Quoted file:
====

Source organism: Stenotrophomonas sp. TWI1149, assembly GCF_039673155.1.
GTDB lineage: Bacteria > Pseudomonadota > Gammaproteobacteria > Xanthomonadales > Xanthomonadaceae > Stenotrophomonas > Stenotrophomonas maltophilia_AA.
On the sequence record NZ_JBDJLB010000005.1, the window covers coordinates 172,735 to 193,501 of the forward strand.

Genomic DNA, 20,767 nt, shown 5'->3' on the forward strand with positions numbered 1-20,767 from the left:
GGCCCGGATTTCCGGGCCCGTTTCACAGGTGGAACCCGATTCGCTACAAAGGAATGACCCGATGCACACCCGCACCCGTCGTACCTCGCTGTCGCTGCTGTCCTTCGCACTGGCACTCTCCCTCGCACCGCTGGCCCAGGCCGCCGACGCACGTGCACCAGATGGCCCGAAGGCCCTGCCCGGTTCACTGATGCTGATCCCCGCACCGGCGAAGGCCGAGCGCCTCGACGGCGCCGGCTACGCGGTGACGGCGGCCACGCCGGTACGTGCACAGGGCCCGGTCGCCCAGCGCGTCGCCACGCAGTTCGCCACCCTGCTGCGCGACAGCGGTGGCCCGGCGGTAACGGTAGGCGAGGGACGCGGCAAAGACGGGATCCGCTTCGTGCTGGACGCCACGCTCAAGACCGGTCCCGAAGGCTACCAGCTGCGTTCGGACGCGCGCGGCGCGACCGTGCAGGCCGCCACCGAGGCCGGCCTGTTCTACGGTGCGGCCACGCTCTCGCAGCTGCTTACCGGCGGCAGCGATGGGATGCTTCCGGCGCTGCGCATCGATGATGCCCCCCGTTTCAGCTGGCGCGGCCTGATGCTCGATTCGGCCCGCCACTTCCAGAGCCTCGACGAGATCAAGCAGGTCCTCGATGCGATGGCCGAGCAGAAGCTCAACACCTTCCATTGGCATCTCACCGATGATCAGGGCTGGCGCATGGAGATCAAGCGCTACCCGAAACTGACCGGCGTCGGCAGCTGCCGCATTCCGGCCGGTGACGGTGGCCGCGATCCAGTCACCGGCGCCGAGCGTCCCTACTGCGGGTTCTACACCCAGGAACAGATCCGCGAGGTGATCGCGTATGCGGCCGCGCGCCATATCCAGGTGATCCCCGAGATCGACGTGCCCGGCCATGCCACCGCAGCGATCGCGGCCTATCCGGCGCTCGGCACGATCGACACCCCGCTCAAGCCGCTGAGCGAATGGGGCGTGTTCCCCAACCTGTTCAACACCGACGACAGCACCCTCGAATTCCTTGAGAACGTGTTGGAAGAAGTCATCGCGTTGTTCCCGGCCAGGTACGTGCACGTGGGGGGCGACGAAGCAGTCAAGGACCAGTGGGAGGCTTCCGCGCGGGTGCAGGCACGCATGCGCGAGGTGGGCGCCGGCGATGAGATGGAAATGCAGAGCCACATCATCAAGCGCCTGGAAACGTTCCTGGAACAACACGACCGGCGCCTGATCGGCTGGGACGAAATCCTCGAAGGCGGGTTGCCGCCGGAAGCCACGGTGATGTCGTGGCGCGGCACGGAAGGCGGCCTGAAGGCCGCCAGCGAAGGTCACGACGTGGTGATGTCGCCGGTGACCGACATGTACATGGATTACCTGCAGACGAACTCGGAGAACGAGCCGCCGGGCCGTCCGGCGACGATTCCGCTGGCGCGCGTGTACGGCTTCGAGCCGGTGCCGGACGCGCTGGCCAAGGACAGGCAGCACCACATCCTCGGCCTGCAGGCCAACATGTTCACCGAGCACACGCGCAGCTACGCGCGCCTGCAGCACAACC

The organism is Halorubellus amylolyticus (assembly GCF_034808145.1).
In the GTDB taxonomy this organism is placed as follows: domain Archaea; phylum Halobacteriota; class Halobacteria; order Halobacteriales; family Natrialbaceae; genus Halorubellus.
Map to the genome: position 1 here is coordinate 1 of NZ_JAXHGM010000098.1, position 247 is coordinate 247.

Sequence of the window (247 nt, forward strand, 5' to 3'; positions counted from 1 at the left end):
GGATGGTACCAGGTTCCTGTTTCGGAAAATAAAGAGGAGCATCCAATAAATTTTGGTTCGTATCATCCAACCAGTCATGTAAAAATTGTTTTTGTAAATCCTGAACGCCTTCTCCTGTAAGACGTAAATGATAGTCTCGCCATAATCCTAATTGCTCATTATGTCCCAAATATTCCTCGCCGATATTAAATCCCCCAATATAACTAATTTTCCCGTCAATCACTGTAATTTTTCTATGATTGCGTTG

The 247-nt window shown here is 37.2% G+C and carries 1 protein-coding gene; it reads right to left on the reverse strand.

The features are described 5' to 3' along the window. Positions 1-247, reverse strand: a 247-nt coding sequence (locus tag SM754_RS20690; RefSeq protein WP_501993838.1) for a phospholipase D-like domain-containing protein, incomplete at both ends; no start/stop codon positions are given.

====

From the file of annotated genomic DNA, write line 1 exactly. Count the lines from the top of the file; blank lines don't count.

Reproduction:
Source organism: Stenotrophomonas sp. TWI1149, assembly GCF_039673155.1.